Before 1965 I had never considered the possibility of entering a life of crime and violence but it seemed to occur by it’s own volition. My best friend at school was very impressed with the Mods and, indeed, he was quite knowledgeable about them. His mother’s hair-dressing shop had an apprentice who was a fully fledged Mod who had a scooter and was old enough to travel to some of the clubs that were opening up. He was a source of information for both of us. Mod was about fashion and had a real self-confidence about it. When pop group The Who released My Generation it’s sheer arrogance was quite shocking. By contrast The Rockers were fairly conservative, trying to look like Marlon Brando in The Wild One and listening to 1950s Rock and Roll. At the time I was open to anything that looked good. For example, the Rockers decorated their belts and leather jackets with studs in quite intricate designs, and this appealed to me, but the Mods choice of music was far more interesting and innovative. The Rockers dress sense was very macho and they could look pretty good, especially when the trend for skintight, ice blue jeans came into style. They also had a reputation for being far more violent than the Mods, arming themselves with bicycle chains and studied belts. Many of the ‘battles’ between the Mods and Rockers through the streets of Leicester involved Mods haranguing Rockers and then running off with the Rockers giving chase. As far as I can remember, there was a lot of running and squaring up to each other, and not a lot of fighting. There was a sickening atmosphere of violence over the whole affair though. It accompanied the growth of fighting and hooliganism at football matches, which had it’s roots during this period, although there is evidence that this probably started much earlier. I can remember being a part of ‘battles’ in town where we sang the Dave Clark Five song Catch Us if you Can (1965) as we ran:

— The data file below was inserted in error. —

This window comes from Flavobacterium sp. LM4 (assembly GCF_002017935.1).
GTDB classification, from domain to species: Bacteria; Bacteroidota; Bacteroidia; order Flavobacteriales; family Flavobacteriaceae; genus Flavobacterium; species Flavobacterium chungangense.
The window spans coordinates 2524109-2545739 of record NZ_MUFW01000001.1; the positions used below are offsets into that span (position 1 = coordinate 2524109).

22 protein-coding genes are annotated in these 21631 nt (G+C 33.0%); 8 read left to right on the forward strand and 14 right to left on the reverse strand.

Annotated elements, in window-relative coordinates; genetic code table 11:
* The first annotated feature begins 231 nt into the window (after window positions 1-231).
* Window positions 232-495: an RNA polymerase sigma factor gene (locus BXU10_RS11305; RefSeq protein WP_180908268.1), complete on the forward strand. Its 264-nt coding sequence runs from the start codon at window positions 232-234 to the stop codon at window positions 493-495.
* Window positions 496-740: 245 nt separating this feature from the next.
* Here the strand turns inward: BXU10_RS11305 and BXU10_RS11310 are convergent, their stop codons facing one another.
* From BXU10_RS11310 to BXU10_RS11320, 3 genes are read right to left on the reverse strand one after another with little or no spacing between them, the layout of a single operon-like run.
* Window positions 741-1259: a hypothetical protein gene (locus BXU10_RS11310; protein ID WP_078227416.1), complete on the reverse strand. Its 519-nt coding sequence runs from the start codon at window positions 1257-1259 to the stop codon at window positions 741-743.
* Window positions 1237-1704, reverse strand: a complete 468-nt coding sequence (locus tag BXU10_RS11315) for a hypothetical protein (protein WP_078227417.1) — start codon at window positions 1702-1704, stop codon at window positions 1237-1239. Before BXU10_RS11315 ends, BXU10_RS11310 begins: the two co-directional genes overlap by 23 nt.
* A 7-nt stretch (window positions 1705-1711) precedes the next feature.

“Here they come again, mmmm-mm-mm
Catch us if you can, mmmm-mm-mm
Time to get a move on, mmmm-mm-mm
We will yell with all of our might! [drums kick in]
Catch us if you can …” (Dave Clark Five 1965)
My third year at school lasted from September 1964 to August 1965. During this time I befriended perhaps one of the most unusual people I have ever met. He wasn’t in the same class as me but we became inseparable for nearly a year. That was until we got arrested for stealing two footballs (in case you are wondering, they were deflated!) from Lewis’s Department Store in Leicester. We ended up before the Juvenile Court and I was given a £3 fine and he was sent away to what the Americans call Juvie (Approved School in England, although there were other types of juvenile detention). He actually had quite a few previous offences so the court considered I had been led astray and that is why his punishment was more severe. To the chagrin of my parents I had become a fully fledged Juvenile Delinquent, a phrase that was banded about quite a lot in those days.
However, my friend wasn’t really a delinquent at all. He didn’t really tick any of the boxes, except that he was a truly obsessive kleptomaniac. He took massive risks and actually got away with it most of the time. He was addicted to the adrenaline rush and I really picked up on that and became an adrenaline junkie myself. He wasn’t really a criminal even. He wasn’t trying to profit from it, he really was just living for kicks, a phrase that was used a lot in those days. Apart from that, he was a nice, kind person from a quite respectable background. After 1965, to my regret, I never saw him again until I was doing a gig at The Crows Nest, Leicester in the late 1970s. Unfortunately, by then, apart from our shared school experience, we no longer had much in common.